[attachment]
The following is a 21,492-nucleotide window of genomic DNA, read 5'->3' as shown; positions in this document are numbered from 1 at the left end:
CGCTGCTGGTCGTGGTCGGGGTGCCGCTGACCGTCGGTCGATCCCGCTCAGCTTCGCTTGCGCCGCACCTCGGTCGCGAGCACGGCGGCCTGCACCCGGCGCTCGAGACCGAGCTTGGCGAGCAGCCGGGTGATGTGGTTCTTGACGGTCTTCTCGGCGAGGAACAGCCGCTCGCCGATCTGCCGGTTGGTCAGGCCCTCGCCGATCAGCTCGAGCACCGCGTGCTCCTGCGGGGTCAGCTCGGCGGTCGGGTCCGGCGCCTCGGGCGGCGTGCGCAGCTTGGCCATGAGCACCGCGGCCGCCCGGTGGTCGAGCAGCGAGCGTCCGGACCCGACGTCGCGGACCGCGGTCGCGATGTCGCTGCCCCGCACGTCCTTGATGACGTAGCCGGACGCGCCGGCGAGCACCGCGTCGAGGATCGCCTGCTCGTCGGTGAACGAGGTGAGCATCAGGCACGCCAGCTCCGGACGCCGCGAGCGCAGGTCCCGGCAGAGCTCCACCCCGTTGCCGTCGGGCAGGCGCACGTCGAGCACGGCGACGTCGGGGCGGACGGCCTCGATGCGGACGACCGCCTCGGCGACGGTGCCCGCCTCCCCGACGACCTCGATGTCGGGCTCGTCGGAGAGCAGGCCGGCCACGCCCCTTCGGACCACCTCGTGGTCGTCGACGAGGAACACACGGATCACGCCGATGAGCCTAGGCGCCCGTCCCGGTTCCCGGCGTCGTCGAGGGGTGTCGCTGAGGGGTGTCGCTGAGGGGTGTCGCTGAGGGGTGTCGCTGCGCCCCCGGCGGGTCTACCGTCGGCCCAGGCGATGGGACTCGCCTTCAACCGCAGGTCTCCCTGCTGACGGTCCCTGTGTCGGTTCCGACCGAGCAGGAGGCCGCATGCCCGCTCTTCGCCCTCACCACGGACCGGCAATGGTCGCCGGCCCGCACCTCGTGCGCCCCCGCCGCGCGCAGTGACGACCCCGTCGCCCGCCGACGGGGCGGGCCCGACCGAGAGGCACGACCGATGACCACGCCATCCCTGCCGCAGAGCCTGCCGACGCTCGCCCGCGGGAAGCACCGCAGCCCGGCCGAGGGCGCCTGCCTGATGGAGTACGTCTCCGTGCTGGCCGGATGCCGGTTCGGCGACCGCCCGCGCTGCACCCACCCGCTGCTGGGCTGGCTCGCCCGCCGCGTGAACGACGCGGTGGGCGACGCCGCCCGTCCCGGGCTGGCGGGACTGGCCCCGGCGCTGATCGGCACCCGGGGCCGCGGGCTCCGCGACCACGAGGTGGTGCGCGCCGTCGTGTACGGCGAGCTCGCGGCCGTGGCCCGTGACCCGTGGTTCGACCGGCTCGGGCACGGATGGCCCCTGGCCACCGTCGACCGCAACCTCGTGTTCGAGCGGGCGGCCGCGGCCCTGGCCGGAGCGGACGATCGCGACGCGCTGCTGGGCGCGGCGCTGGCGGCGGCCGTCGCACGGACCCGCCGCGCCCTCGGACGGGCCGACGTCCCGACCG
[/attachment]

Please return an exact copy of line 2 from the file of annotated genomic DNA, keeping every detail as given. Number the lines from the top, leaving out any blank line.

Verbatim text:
CGCTGCTGGTCGTGGTCGGGGTGCCGCTGACCGTCGGTCGATCCCGCTCAGCTTCGCTTGCGCCGCACCTCGGTCGCGAGCACGGCGGCCTGCACCCGGCGCTCGAGACCGAGCTTGGCGAGCAGCCGGGTGATGTGGTTCTTGACGGTCTTCTCGGCGAGGAACAGCCGCTCGCCGATCTGCCGGTTGGTCAGGCCCTCGCCGATCAGCTCGAGCACCGCGTGCTCCTGCGGGGTCAGCTCGGCGGTCGGGTCCGGCGCCTCGGGCGGCGTGCGCAGCTTGGCCATGAGCACCGCGGCCGCCCGGTGGTCGAGCAGCGAGCGTCCGGACCCGACGTCGCGGACCGCGGTCGCGATGTCGCTGCCCCGCACGTCCTTGATGACGTAGCCGGACGCGCCGGCGAGCACCGCGTCGAGGATCGCCTGCTCGTCGGTGAACGAGGTGAGCATCAGGCACGCCAGCTCCGGACGCCGCGAGCGCAGGTCCCGGCAGAGCTCCACCCCGTTGCCGTCGGGCAGGCGCACGTCGAGCACGGCGACGTCGGGGCGGACGGCCTCGATGCGGACGACCGCCTCGGCGACGGTGCCCGCCTCCCCGACGACCTCGATGTCGGGCTCGTCGGAGAGCAGGCCGGCCACGCCCCTTCGGACCACCTCGTGGTCGTCGACGAGGAACACACGGATCACGCCGATGAGCCTAGGCGCCCGTCCCGGTTCCCGGCGTCGTCGAGGGGTGTCGCTGAGGGGTGTCGCTGAGGGGTGTCGCTGAGGGGTGTCGCTGCGCCCCCGGCGGGTCTACCGTCGGCCCAGGCGATGGGACTCGCCTTCAACCGCAGGTCTCCCTGCTGACGGTCCCTGTGTCGGTTCCGACCGAGCAGGAGGCCGCATGCCCGCTCTTCGCCCTCACCACGGACCGGCAATGGTCGCCGGCCCGCACCTCGTGCGCCCCCGCCGCGCGCAGTGACGACCCCGTCGCCCGCCGACGGGGCGGGCCCGACCGAGAGGCACGACCGATGACCACGCCATCCCTGCCGCAGAGCCTGCCGACGCTCGCCCGCGGGAAGCACCGCAGCCCGGCCGAGGGCGCCTGCCTGATGGAGTACGTCTCCGTGCTGGCCGGATGCCGGTTCGGCGACCGCCCGCGCTGCACCCACCCGCTGCTGGGCTGGCTCGCCCGCCGCGTGAACGACGCGGTGGGCGACGCCGCCCGTCCCGGGCTGGCGGGACTGGCCCCGGCGCTGATCGGCACCCGGGGCCGCGGGCTCCGCGACCACGAGGTGGTGCGCGCCGTCGTGTACGGCGAGCTCGCGGCCGTGGCCCGTGACCCGTGGTTCGACCGGCTCGGGCACGGATGGCCCCTGGCCACCGTCGACCGCAACCTCGTGTTCGAGCGGGCGGCCGCGGCCCTGGCCGGAGCGGACGATCGCGACGCGCTGCTGGGCGCGGCGCTGGCGGCGGCCGTCGCACGGACCCGCCGCGCCCTCGGACGGGCCGACGTCCCGACCG